Because raisin bran has the word "bran" in it, it's easy to automatically assume that it's a nutritious addition to your healthy eating plan. While the cereal does supply many key nutrients, once you take a closer look at how much sugar you're eating, you might reconsider having a bowl.
Raisin Bran Basics
A 1-cup serving of raisin bran contains 189 calories and 1 gram of fat. That same cup of cereal supplies 4.5 grams of protein, a nutrient necessary for muscle growth and maintenance. A cup of raisin bran also delivers 7.8 grams of fiber, which is 31 percent of the 25 grams of fiber women need each day and 21 percent of the 38 grams men should have daily. Fiber encourages normal digestion, which can lower your risk of constipation, and it also helps reduce your cholesterol levels.
Vitamins and Minerals
You'll get 10.8 milligrams of iron in a cup of raisin bran. That's more than the 8 milligrams men need each day, and it's 60 percent of the 18 milligrams women should have every day. Iron plays a central role in energy production. A cup of raisin bran delivers 1.48 micrograms of vitamin B-12, which is about 60 percent of the 2.4 micrograms adults need each day. You'll get almost an entire day's worth of folic acid, too. Raisin bran also supplies zinc, potassium, niacin and vitamin A.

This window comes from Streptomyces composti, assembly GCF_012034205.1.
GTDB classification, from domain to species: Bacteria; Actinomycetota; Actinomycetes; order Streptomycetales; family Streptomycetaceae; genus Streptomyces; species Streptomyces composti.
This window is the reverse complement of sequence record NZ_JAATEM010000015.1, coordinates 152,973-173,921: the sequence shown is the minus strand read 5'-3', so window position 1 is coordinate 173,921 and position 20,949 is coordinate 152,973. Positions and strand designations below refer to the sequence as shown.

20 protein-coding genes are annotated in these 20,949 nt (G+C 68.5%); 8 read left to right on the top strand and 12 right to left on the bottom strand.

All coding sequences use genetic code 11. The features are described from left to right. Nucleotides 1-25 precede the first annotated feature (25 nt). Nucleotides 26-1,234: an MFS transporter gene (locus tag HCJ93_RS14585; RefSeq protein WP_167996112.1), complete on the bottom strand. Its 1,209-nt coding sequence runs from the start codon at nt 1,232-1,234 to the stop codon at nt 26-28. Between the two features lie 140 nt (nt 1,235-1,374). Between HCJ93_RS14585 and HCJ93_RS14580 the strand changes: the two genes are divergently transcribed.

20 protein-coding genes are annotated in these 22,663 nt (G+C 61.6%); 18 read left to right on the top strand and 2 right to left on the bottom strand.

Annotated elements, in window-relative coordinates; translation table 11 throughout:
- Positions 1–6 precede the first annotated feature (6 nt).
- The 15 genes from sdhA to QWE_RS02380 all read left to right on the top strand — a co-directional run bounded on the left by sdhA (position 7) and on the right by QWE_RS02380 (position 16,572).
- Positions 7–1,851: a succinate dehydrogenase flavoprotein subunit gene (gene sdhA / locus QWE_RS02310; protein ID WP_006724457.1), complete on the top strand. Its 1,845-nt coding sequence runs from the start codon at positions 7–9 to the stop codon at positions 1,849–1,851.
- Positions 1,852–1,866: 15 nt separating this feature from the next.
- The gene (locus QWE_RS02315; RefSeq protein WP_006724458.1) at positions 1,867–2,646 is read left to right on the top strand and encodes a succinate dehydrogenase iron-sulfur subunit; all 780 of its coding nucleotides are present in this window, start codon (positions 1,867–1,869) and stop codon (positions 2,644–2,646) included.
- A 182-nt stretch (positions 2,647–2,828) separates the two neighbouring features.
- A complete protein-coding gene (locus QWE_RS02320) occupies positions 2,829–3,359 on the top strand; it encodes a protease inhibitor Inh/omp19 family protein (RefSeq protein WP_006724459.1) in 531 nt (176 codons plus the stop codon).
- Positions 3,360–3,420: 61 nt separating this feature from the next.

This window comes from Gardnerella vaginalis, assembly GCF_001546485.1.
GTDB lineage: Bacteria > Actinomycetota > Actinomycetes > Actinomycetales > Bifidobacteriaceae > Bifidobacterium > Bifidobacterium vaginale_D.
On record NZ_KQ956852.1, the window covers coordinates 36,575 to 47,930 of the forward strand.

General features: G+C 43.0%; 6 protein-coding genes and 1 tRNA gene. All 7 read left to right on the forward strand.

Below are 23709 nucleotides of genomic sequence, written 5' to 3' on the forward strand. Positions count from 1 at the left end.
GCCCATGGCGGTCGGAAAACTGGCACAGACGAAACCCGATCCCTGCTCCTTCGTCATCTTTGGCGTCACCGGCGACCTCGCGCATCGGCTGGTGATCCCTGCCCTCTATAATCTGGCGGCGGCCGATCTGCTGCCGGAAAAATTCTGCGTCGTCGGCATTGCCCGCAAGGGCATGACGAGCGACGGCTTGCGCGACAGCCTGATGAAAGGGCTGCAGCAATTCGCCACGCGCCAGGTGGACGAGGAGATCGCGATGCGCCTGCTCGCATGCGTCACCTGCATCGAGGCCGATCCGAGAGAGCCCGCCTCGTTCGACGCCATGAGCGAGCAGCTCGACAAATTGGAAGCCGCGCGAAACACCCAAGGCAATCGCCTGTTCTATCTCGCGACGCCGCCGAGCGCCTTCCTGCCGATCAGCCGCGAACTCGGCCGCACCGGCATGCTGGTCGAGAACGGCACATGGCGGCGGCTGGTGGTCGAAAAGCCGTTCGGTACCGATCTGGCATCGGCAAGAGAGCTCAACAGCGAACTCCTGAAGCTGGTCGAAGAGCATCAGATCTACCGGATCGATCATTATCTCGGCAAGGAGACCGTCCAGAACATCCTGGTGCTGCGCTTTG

Though there are benefits to eating raisin bran, the sugar content decreases the nutritional value of the cereal. A cup of raisin bran contains 20 grams of sugar, which is equal to about 5 teaspoons. The American Heart Association recommends that women limit themselves to 6 teaspoons of sugar per day and that men limit themselves to 9 teaspoons per day. Too much sugar can cause you to gain weight, and being overweight raises your risk of heart disease and other chronic medical conditions.
So, Should I Eat Raisin Bran?
Before you make your final decision about raisin bran, consider the sodium content. A 1-cup serving contains 228 milligrams of sodium, which is 15 percent of the American Heart Association's daily 1,500-milligram limit. Eating too much sodium can cause your blood pressure to increase, and high blood pressure raises your risk of stroke and heart attack. While the occasional bowl of raisin bran is acceptable, eating it on a regular basis probably isn't the best idea.
- USDA National Nutrient Database: Cereals Ready-to-Eat, POST Raisin Bran Cereal
- U.S. Department of Agriculture: Dietary Guidelines for Americans 2010
- American Heart Association: Added Sugars
- American Heart Association: Sodium (Salt)
- University of Maryland Medical Center: Iron
- University of Maryland Medical Center: Vitamin B-12
- University of Maryland Medical Center: Vitamin B-9 (Folic Acid)